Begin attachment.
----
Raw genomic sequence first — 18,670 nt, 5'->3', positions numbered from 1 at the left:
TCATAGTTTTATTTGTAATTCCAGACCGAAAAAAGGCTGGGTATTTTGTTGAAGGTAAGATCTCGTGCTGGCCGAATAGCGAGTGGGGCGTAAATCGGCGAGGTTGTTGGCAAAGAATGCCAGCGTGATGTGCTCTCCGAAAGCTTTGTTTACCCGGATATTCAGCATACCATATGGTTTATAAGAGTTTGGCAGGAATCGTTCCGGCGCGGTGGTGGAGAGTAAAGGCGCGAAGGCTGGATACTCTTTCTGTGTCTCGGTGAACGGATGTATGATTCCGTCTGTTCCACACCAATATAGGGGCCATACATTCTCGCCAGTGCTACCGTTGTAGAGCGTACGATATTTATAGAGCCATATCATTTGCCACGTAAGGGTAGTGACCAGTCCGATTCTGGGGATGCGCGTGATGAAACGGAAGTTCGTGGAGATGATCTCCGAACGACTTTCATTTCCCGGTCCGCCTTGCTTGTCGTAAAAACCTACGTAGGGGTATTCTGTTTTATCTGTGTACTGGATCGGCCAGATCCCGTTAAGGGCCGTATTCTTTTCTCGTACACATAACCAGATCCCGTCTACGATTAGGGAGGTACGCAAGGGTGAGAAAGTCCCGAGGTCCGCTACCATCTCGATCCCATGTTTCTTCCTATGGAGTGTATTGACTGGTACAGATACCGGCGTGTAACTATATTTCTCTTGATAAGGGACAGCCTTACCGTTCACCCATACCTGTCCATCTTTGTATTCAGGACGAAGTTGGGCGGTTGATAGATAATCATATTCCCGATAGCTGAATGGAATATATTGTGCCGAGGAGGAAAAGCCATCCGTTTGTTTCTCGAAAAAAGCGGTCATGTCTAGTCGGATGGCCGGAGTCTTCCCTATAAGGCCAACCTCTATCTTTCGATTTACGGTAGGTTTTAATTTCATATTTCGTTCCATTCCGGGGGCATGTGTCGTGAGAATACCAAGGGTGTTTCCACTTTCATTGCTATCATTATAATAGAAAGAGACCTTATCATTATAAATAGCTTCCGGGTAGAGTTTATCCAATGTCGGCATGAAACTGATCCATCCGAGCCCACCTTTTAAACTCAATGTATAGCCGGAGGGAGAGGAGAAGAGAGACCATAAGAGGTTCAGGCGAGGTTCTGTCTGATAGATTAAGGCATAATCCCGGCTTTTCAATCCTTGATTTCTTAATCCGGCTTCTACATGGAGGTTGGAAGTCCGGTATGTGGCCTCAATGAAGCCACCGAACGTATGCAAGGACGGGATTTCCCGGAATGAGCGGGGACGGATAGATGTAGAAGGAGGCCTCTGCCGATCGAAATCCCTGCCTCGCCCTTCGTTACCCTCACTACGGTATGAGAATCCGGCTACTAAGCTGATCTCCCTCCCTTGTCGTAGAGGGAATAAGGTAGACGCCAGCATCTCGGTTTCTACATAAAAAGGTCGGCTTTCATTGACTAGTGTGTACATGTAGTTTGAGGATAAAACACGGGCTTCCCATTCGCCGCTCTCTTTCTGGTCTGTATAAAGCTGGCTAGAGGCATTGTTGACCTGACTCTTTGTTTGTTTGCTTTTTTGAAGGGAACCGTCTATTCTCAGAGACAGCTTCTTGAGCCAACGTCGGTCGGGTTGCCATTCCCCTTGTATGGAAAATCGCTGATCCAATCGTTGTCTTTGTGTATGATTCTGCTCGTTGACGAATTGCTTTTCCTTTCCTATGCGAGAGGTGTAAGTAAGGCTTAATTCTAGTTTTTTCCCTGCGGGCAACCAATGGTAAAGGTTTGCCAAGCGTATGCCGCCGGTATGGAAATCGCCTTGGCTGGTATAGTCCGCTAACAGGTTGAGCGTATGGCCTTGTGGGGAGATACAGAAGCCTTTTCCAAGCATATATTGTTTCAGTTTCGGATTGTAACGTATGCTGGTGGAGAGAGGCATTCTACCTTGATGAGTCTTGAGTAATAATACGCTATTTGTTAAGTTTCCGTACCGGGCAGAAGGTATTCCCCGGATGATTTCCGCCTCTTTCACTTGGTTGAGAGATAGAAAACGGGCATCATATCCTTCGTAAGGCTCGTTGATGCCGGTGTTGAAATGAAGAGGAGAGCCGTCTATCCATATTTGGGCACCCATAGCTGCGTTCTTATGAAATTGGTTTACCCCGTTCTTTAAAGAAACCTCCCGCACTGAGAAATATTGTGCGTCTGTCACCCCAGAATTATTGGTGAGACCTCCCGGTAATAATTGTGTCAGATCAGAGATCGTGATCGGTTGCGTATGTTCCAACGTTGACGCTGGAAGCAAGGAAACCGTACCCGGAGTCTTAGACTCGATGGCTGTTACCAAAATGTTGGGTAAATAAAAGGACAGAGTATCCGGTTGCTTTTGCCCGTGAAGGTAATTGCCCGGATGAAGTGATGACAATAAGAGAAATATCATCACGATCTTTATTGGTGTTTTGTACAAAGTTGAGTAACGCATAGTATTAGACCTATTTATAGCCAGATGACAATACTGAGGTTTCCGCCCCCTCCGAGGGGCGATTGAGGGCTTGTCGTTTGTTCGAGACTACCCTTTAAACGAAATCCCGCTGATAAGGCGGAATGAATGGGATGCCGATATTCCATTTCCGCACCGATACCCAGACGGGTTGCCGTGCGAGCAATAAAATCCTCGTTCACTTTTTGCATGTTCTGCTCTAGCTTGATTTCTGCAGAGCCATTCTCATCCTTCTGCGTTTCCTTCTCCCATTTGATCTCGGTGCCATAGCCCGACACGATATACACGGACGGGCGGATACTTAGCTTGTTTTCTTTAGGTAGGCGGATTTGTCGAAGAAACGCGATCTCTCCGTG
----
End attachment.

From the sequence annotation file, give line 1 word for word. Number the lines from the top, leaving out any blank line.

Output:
Raw genomic sequence first — 18,670 nt, 5'->3', positions numbered from 1 at the left: